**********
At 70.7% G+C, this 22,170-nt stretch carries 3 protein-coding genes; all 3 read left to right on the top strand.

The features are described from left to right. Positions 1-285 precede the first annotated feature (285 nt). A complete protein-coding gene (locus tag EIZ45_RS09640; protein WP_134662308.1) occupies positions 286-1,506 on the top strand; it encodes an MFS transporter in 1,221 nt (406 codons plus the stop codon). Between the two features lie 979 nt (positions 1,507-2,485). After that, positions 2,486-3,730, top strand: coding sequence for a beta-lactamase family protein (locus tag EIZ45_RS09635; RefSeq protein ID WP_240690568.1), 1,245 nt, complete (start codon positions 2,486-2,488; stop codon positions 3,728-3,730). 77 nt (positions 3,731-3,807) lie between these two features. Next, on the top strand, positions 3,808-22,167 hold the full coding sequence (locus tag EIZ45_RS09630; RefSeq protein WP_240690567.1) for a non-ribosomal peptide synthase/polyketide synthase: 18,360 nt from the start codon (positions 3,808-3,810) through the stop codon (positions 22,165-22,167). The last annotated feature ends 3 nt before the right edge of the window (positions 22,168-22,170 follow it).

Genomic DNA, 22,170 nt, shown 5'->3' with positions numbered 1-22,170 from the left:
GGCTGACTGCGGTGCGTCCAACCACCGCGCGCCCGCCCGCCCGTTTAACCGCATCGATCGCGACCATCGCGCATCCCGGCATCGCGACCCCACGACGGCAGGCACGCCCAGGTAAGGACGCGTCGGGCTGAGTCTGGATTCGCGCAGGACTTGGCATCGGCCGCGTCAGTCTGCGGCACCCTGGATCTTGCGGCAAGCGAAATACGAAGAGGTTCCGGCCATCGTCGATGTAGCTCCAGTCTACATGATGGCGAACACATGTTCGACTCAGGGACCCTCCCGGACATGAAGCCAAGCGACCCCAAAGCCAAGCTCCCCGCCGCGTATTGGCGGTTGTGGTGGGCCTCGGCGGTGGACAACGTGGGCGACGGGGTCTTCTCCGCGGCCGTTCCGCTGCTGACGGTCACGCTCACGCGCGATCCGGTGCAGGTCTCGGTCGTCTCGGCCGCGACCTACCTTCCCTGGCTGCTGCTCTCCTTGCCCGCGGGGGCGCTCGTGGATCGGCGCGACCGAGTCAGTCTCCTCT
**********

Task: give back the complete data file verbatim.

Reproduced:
At 70.7% G+C, this 22,170-nt stretch carries 3 protein-coding genes; all 3 read left to right on the top strand.

The features are described from left to right. Positions 1-285 precede the first annotated feature (285 nt). A complete protein-coding gene (locus tag EIZ45_RS09640; protein WP_134662308.1) occupies positions 286-1,506 on the top strand; it encodes an MFS transporter in 1,221 nt (406 codons plus the stop codon). Between the two features lie 979 nt (positions 1,507-2,485). After that, positions 2,486-3,730, top strand: coding sequence for a beta-lactamase family protein (locus tag EIZ45_RS09635; RefSeq protein ID WP_240690568.1), 1,245 nt, complete (start codon positions 2,486-2,488; stop codon positions 3,728-3,730). 77 nt (positions 3,731-3,807) lie between these two features. Next, on the top strand, positions 3,808-22,167 hold the full coding sequence (locus tag EIZ45_RS09630; RefSeq protein WP_240690567.1) for a non-ribosomal peptide synthase/polyketide synthase: 18,360 nt from the start codon (positions 3,808-3,810) through the stop codon (positions 22,165-22,167). The last annotated feature ends 3 nt before the right edge of the window (positions 22,168-22,170 follow it).

Genomic DNA, 22,170 nt, shown 5'->3' with positions numbered 1-22,170 from the left:
GGCTGACTGCGGTGCGTCCAACCACCGCGCGCCCGCCCGCCCGTTTAACCGCATCGATCGCGACCATCGCGCATCCCGGCATCGCGACCCCACGACGGCAGGCACGCCCAGGTAAGGACGCGTCGGGCTGAGTCTGGATTCGCGCAGGACTTGGCATCGGCCGCGTCAGTCTGCGGCACCCTGGATCTTGCGGCAAGCGAAATACGAAGAGGTTCCGGCCATCGTCGATGTAGCTCCAGTCTACATGATGGCGAACACATGTTCGACTCAGGGACCCTCCCGGACATGAAGCCAAGCGACCCCAAAGCCAAGCTCCCCGCCGCGTATTGGCGGTTGTGGTGGGCCTCGGCGGTGGACAACGTGGGCGACGGGGTCTTCTCCGCGGCCGTTCCGCTGCTGACGGTCACGCTCACGCGCGATCCGGTGCAGGTCTCGGTCGTCTCGGCCGCGACCTACCTTCCCTGGCTGCTGCTCTCCTTGCCCGCGGGGGCGCTCGTGGATCGGCGCGACCGAGTCAGTCTCCTCT